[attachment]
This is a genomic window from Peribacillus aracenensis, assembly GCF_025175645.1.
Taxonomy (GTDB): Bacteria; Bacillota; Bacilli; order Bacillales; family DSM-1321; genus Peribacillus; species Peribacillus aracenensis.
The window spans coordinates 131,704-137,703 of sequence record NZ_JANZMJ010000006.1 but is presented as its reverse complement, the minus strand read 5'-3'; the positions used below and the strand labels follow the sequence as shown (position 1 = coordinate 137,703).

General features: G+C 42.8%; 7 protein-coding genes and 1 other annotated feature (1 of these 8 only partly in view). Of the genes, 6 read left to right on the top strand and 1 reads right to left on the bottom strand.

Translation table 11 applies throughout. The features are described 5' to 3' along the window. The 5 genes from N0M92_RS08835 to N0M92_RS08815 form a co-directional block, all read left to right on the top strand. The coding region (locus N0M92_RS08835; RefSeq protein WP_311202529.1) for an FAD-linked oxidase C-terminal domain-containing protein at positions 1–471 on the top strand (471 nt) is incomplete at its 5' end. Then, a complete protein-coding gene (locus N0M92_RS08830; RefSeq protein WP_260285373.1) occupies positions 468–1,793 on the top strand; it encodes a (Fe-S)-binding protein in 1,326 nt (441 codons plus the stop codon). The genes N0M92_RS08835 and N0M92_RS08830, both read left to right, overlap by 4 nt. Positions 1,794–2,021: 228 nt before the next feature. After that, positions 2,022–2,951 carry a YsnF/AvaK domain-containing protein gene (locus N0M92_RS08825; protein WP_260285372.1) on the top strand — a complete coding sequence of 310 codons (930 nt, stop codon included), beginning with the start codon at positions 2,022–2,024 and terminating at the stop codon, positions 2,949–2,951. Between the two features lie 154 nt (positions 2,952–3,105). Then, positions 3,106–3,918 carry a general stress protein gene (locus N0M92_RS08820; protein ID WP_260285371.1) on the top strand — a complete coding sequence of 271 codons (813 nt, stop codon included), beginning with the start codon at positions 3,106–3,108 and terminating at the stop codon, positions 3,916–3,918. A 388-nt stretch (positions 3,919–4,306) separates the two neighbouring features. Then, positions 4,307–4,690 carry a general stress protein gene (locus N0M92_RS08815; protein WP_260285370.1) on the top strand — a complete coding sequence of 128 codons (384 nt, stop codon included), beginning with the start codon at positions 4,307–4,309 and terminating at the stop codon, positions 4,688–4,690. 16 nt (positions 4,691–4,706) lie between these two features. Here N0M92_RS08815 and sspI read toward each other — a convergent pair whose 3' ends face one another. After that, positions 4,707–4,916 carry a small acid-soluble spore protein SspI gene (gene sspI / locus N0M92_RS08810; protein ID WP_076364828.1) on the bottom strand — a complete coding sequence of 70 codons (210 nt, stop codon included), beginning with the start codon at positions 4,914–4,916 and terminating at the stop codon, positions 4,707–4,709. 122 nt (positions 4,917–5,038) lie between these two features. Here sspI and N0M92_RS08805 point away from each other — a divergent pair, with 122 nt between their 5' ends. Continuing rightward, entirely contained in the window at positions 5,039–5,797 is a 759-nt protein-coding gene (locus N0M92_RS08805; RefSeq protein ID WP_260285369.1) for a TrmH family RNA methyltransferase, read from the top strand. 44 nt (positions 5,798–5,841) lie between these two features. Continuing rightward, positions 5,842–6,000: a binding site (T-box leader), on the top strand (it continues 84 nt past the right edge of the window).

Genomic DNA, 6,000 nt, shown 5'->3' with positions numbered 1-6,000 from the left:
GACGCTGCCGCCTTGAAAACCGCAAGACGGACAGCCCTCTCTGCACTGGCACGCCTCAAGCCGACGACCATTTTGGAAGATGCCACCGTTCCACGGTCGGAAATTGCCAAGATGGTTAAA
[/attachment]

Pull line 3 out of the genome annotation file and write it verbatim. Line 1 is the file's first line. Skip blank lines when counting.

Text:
The window spans coordinates 131,704-137,703 of sequence record NZ_JANZMJ010000006.1 but is presented as its reverse complement, the minus strand read 5'-3'; the positions used below and the strand labels follow the sequence as shown (position 1 = coordinate 137,703).